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This slip opinion is subject to revision and may not reflect the final opinion adopted by the Court.

Opinion
Supreme Court of Missouri


Case Style: Reproductive Health Services of Planned Parenthood of the St. Louis Region, Inc., et al., Appellants v. Jeremiah W. Nixon, et al., Respondents.

Case Number: SC86768

Handdown Date: 02/28/2006

Appeal From: Circuit Court of Boone County, Hon. Ellen S. Roper

Counsel for Appellant: Mimi Liu, Roger K. Evans, Arthur A. Benson, II, and Jamie K. Lansford

Counsel for Respondent: Victorine R. Mahon, R. Scott Ingram and John L. Patton

Opinion Summary:

Section 189.039, RSMo Supp. 2003, creates an informed consent requirement, including a 24-hour waiting period before elective abortions may be performed in Missouri. Any person who knowingly violates or fails to abide by the provisions of section 189.039 shall be guilty of a class A misdemeanor. Health care practitioners who violate section 189.039 also may face disciplinary action to their licenses to practice. Planned Parenthood sued the Missouri attorney general's office, the St. Louis city circuit attorney's office and the Boone County counselor in Boone County circuit court. Planned Parenthood argues that the statute is unconstitutionally vague and that its 24-hour waiting provision violates rights of liberty and privacy under the state constitution. The trial court granted summary judgment, finding there is no violation under the state constitution. (This case concerns only Planned Parenthood's claims under the state constitution, as all of its federal claims are reserved for resolution in the federal court.) Planned Parenthood appeals.
AFFIRMED.
Court en banc holds: (1) The portions of the statute pertaining to Missouri physicians are not vague. The statute imposes no further duty on physicians than already was imposed at common law, merely codifying the physician's duty to obtain informed consent from a patient prior to an abortion and creates criminal or disciplinary liability if the physician knowingly fails to fulfill that duty. Liability does not extend beyond the physician's actual expertise. The statute requires a physician to warn his or her patient about only those factors the physician knows may affect the patient's medical condition. It allows for criminal liability or license discipline only for risks the individual physician knew he or she should have discussed with the patient but did not.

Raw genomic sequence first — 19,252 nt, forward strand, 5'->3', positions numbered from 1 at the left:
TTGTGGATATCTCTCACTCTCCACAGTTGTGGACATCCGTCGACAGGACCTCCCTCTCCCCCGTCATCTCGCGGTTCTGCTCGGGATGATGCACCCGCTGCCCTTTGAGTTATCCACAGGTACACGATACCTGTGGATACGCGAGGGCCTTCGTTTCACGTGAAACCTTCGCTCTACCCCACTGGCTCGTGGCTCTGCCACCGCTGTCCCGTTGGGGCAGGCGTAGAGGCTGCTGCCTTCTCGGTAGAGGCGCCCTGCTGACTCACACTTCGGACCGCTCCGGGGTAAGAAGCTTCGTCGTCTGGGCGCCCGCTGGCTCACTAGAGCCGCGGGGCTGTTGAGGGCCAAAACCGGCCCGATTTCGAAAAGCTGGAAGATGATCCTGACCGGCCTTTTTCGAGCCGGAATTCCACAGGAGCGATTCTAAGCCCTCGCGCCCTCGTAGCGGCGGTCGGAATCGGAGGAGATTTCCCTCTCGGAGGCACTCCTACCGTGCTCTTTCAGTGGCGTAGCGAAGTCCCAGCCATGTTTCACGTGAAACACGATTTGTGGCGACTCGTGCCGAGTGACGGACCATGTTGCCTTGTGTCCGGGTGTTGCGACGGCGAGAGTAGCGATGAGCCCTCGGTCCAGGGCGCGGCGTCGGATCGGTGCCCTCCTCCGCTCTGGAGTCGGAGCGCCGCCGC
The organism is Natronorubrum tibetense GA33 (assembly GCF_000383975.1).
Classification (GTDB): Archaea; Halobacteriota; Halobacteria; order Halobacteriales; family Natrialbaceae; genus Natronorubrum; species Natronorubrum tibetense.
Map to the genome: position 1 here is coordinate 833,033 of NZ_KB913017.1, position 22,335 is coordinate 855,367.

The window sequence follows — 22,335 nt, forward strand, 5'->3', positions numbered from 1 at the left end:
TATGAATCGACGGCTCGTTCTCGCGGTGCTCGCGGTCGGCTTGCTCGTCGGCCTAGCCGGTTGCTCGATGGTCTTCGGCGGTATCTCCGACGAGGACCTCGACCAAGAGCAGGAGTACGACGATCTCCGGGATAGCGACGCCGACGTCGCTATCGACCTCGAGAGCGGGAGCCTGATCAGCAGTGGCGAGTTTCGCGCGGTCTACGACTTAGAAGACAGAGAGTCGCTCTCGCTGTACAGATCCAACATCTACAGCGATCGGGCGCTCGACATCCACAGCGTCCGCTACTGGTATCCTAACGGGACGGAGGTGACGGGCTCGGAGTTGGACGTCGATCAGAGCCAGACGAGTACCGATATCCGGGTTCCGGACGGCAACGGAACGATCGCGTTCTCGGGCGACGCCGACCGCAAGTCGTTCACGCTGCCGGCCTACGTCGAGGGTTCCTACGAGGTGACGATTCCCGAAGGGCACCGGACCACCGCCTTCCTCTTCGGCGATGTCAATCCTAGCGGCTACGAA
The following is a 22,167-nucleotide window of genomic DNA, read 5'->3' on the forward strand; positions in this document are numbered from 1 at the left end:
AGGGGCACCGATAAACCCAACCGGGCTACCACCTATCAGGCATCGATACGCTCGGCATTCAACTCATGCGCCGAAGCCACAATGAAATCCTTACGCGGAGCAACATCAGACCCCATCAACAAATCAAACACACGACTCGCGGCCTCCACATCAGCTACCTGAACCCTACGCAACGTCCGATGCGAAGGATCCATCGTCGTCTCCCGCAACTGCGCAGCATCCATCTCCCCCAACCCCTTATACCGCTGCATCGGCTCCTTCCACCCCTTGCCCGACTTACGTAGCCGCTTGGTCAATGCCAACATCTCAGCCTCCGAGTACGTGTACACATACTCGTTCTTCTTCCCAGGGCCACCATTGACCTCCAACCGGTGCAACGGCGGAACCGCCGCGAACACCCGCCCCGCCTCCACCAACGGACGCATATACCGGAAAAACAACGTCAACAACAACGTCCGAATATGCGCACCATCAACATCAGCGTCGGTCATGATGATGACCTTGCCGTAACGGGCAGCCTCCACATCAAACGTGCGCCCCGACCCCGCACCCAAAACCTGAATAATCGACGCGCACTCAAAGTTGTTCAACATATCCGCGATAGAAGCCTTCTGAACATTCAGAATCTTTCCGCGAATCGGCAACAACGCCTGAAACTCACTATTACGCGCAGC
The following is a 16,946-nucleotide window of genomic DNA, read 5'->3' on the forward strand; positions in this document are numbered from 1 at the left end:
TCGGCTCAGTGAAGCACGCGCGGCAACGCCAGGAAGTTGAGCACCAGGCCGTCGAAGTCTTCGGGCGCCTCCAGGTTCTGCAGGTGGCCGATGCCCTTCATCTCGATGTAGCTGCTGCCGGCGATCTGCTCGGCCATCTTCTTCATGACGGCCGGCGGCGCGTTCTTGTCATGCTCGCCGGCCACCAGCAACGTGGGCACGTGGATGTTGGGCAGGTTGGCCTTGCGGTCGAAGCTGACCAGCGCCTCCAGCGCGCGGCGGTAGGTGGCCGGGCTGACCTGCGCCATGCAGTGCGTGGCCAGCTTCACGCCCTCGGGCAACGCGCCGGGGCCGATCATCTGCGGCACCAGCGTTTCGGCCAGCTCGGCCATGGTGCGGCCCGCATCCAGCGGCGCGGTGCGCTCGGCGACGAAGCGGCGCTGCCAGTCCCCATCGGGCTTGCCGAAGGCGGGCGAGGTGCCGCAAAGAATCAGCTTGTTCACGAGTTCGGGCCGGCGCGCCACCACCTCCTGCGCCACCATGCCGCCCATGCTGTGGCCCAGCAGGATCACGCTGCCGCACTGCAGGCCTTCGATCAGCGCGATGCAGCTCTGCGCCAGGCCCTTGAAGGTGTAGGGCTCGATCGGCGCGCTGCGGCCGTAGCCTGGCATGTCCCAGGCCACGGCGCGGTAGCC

(2) The 24-hour waiting provision does not violate the Missouri constitution. There is no reason to construe the language in the Missouri constitution more broadly than the corresponding language of the federal constitution, and the United States Supreme Court already has determined that such a waiting provision does not violate the federal constitution. Planned Parenthood v. Casey, 505 U.S. 833, 887 (1992).



Citation:

Opinion Author:
PER CURIAM

Opinion Vote: AFFIRMED. All concur.

Opinion:


I. Introduction
Section 188.039, RSMo Supp. 2003, creates an informed consent requirement including a 24-hour waiting period before elective abortions may be performed in Missouri. Planned Parenthood argues that the act is unconstitutional for vagueness. Planned Parenthood also argues that the 24-hour waiting provision violates rights of liberty and privacy under the Missouri Constitution. All of Planned Parenthood's federal claims have been reserved for adjudication in federal court. This case only concerns Planned Parenthood's facial claims under the Missouri Constitution.
Planned Parenthood filed this action in the Circuit Court of Boone County against the Missouri Attorney General's Office, the Office of the Circuit Attorney for the City of St. Louis, and the Boone County Counselor. The trial court granted summary judgment finding that there was no constitutional violation. The trial court's order stated, in relevant part: "The terms of section 188.039, RSMo Cum. Supp. 2003, are not impermissibly vague; . . . A knowing violation of section 188.039 RSMo is required to subject an individual to criminal prosecution and/or license revocation pursuant to sections 188.075 and 188.065 RSMo; [and] . . . [t]he twenty-four hour waiting period to obtain an abortion does not violate the Missouri or United States Constitution."
This Court has exclusive appellate jurisdiction over this case. Mo. Const. art. V, sec. 3. The judgment of the circuit court is affirmed.
II. The Statute
Section 188.039 states:
The criminal penalty for violation of section 188.039 is contained in section 188.075, RSMo 2000. That section provides: "Any person who . . . knowingly performs or aids in the performance of any abortion or knowingly fails to perform any action required by sections 188.010 to 188.085 shall be guilty of a class A misdemeanor. . . ." Section 188.065, RSMo 2000, provides an additional civil penalty. It provides, in relevant part: "Any practitioner . . . or other health personnel who shall willfully and knowingly do or assist any action made unlawful by sections 188.010 to 188.085 shall be subject to having his license, application for license, or authority to practice . . . in the state of Missouri rejected or revoked . . . ." Sec. 188.065 (emphasis added).
III. Legal Standard